In Chekhov's 1901 piece, which opened at the Orange Tree on Friday, the three sisters of the title - Olga, Masha and Irina - are looking forward to the future. It's Irina's "name day", soldiers from the military barracks are visiting and, at the celebratory lunch, the sisters' brother Andrey is proposing marriage to Natasha. As time passes, hopes and dreams, lives and loves are changed and the move to Moscow remains as elusive as ever.
The sisters are played by Cate Debenham-Taylor, Anna Hewson and Octavia Walters, who are joined in the cast by David Antrobus, Jason Baughan, Helen Blatch, Louise Bolton, Stuart Fox, Damien Matthews, Robert McBain, Richard Rees, Benedick Swann and Peter Wyatt. The Three Sisters is newly translated by Carol Rocamora and directed by Orange Tree artistic director Sam Walters.
On 27 February, it's joined in the repertory by Three Sisters Too, which takes up the sisters' story in 1920, after the Russian Revolution. Under Lenin and the Bolsheviks, life is very different for the Prozorov family, who now occupy only a small portion of their old home. Olga, Irina, Natasha and Andrey await the return of Masha, with news to change their lives forever.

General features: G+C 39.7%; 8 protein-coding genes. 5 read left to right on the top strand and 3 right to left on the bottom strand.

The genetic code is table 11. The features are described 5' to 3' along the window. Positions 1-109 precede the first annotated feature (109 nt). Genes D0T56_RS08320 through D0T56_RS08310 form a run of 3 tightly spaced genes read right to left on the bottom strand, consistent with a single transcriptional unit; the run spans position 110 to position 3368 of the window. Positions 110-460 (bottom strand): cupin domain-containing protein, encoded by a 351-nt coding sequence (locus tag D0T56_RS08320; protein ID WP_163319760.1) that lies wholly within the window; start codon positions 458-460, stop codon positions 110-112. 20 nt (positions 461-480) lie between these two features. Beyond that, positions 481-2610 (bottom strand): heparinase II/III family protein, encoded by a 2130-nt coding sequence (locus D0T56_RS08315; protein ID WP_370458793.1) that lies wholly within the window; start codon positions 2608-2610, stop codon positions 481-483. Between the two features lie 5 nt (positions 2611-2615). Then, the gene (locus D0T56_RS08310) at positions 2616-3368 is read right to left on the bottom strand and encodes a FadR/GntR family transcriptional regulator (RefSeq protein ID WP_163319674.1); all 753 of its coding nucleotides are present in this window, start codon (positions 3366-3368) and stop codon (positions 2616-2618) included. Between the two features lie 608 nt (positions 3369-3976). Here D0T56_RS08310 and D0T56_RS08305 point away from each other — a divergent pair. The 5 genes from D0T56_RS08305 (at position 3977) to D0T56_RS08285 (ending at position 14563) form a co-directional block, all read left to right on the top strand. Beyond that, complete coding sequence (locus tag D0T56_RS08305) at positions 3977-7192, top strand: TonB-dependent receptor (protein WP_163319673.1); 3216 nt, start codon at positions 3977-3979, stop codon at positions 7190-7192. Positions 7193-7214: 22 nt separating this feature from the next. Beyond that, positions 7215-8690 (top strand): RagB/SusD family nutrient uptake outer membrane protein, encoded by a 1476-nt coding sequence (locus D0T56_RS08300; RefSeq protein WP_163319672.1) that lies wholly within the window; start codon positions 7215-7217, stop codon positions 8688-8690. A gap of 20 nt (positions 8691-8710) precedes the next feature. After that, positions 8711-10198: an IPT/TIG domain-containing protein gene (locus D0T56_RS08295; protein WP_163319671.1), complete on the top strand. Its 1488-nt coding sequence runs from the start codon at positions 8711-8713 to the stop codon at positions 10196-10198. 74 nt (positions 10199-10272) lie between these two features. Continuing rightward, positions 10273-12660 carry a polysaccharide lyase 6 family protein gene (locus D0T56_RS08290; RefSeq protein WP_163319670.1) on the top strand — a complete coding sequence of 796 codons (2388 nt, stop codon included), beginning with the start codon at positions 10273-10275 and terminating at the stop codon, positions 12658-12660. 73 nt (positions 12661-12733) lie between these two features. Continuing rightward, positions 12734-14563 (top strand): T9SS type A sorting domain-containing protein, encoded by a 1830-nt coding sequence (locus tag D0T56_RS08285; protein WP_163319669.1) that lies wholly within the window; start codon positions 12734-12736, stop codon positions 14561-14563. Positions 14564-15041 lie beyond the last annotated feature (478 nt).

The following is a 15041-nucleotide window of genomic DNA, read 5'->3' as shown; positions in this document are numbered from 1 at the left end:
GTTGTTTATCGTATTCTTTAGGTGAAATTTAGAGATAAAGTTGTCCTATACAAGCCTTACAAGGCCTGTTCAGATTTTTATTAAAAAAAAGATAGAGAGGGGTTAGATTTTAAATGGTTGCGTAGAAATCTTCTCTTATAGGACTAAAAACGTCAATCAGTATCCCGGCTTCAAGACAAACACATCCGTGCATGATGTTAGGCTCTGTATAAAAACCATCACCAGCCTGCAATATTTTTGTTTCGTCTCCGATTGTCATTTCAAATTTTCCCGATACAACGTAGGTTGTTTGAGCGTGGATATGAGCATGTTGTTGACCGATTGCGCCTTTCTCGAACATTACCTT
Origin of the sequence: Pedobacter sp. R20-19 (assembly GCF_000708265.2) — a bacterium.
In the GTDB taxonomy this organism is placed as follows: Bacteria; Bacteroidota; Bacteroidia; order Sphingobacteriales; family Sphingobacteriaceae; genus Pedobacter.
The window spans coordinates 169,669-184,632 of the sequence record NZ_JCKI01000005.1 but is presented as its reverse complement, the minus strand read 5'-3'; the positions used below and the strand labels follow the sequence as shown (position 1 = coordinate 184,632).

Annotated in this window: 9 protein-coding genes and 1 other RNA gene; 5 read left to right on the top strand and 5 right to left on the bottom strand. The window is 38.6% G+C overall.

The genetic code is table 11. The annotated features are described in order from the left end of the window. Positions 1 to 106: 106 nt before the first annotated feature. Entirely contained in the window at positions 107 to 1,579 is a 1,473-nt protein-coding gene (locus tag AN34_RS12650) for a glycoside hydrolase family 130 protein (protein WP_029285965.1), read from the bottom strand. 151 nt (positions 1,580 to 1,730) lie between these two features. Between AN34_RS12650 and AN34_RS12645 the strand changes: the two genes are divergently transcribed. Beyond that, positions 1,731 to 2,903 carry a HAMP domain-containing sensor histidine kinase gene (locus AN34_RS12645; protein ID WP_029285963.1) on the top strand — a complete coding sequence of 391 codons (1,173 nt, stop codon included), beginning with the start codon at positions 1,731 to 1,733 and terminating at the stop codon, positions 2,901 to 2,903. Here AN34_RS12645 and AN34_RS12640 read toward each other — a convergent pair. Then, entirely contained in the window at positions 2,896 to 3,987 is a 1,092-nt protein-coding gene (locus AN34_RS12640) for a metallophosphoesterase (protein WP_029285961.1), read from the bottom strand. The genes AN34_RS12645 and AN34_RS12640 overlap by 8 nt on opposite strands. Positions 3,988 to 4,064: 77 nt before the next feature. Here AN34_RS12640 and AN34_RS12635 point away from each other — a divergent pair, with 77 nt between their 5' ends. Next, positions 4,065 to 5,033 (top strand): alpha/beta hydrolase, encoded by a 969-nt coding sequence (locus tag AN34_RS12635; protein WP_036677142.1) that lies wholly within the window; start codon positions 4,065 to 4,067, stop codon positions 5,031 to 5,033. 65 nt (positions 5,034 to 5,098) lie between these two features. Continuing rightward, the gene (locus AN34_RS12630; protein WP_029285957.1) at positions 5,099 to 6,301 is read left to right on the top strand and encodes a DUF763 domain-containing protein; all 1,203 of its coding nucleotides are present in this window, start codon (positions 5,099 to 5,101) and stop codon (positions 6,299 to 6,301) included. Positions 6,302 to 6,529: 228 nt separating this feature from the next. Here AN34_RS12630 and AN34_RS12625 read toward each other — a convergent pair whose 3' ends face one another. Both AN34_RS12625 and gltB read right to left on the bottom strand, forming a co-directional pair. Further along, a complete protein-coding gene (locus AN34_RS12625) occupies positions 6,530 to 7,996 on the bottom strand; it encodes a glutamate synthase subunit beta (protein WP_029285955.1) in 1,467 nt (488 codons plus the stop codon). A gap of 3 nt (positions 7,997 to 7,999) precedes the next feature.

Written by Reza de Wet, Three Sisters Too was first produced in the author's native South Africa in 1997. This is the British premiere of the play and the first time that any of de Wet's major full-length plays has been seen in this country. In the sequel, the sisters are played by Anna Carteret, Belinda Lang and Kim Thomson. The cast also includes Helen Blatch, Colin Hurley, Octavia Walters, Timothy Watson, Maggie Wells and Jeffry Wickham. The production is directed by Auriol Smith and designed by Margarete Forsyth.
The 30th anniversary season continues in April with Happy Birthday Dear Alice, another co-production with Scarborough's Stephen Joseph Theatre, running from 24 April to 19 May. Further ahead, the Orange Tree's summer showcase will feature a double bill of Harold Pinter's A Kind of Alaska and Gillian Plowman's Me and My Friend, directed by young directors Svetlana Dimcovic and Paul Griffiths, running in repertory from 13 to 20 June 2002.
- by Terri Paddock